As one who has spent much of the last quarter-century working from home, I am aware of the many plusses and minuses that come with the terrain. The boss may be a miscreant, but at least I know where he is, and I can produce work on my own schedule, which often includes the middle of the night and weekends. On the other hand, there are no office pools or shared lunches, and I pay for my own water cooler. Is it ideal? Well, hardly that, but pretty good for someone of the right temperament. What did our poets make of the topic?
For some, such an opportunity was, predictably, a lark:
and for some, license:illicit pleasure — an extra two hours in bed working from home [David Dayson]
work at home — I open my suitcase to moth flies [Ernesto Santiago]
and for some, even an excursion into empathy:
working from home through the eyes of a child his simplified world [Ernesto Santiago]
On the whole, however, it did not amount to an opportunity for commingling with the Muse, and the poems on this topic were, for the most part, lacking. My choices, therefore, are offered tepidly. My third choice, for instance, tells rather than shows us the beauty he describes:
No commute to work — How beautiful to dream whilst awake [Noble Francis]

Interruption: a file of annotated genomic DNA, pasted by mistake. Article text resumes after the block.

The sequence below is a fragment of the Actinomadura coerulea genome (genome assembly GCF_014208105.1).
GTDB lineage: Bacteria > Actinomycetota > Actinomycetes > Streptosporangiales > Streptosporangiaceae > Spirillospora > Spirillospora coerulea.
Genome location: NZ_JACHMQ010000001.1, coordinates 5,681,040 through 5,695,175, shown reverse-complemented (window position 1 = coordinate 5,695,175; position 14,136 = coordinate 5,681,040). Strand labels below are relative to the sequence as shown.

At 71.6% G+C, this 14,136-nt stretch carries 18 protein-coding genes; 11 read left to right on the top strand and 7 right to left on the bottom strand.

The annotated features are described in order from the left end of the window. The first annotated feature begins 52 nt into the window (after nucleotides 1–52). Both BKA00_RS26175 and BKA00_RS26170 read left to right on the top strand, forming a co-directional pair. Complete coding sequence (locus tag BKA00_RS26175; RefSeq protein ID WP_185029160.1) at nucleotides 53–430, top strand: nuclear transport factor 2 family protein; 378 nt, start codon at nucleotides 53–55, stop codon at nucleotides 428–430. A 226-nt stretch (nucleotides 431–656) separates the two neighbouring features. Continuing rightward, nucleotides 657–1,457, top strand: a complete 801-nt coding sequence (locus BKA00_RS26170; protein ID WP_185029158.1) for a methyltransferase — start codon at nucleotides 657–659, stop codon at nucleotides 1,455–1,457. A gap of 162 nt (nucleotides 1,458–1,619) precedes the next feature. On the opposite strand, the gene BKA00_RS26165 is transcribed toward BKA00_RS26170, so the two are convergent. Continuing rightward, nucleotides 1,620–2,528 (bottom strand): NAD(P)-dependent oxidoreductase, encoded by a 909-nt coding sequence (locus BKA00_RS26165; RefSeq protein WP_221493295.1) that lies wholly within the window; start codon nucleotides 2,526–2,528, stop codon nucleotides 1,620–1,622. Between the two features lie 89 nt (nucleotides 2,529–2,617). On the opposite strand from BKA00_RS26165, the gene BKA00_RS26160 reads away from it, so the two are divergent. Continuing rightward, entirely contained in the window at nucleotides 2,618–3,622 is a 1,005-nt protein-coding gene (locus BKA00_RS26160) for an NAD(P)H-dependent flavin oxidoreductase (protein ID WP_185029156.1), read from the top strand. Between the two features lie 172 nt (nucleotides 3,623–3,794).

while my second choice baffles with construction, which I take to simulate the mindspace of the poet, but could just as easily be, simply, cleverness (though pleasing to those of us who like a good conundrum):
not at work — at home at work but not at home [David Dayson]
Still, I felt these had enough more to recommend them to put them on the short list. The noticing of the waking dream is perhaps something easily missed in the office, where we are more likely to be interrupted, and likewise, noting the odd consciousness of being both “on the clock” and “out of the office” carries its own freight. And so I select them here.
The only poem I feel I can wholly endorse, and my top choice, is cheeky, and suggestive of time well spent — whether or not the job got completed:
tell-tale tan — back to work after working from home [David Dayson]
The first line sets a clear image in the reader’s mind. I like the way the middle line creates its own synopsis of the time period. In a themed collection as this is, the repetition of “back to work” might make this seem too much, but as a stand-alone poem, where it would have to suggest its own context, this works admirably, is carefully crafted, catchy, and even leaves a little frisson for the third line. Nicely crafted, and enough to make us all look forward to our next assignment — at home.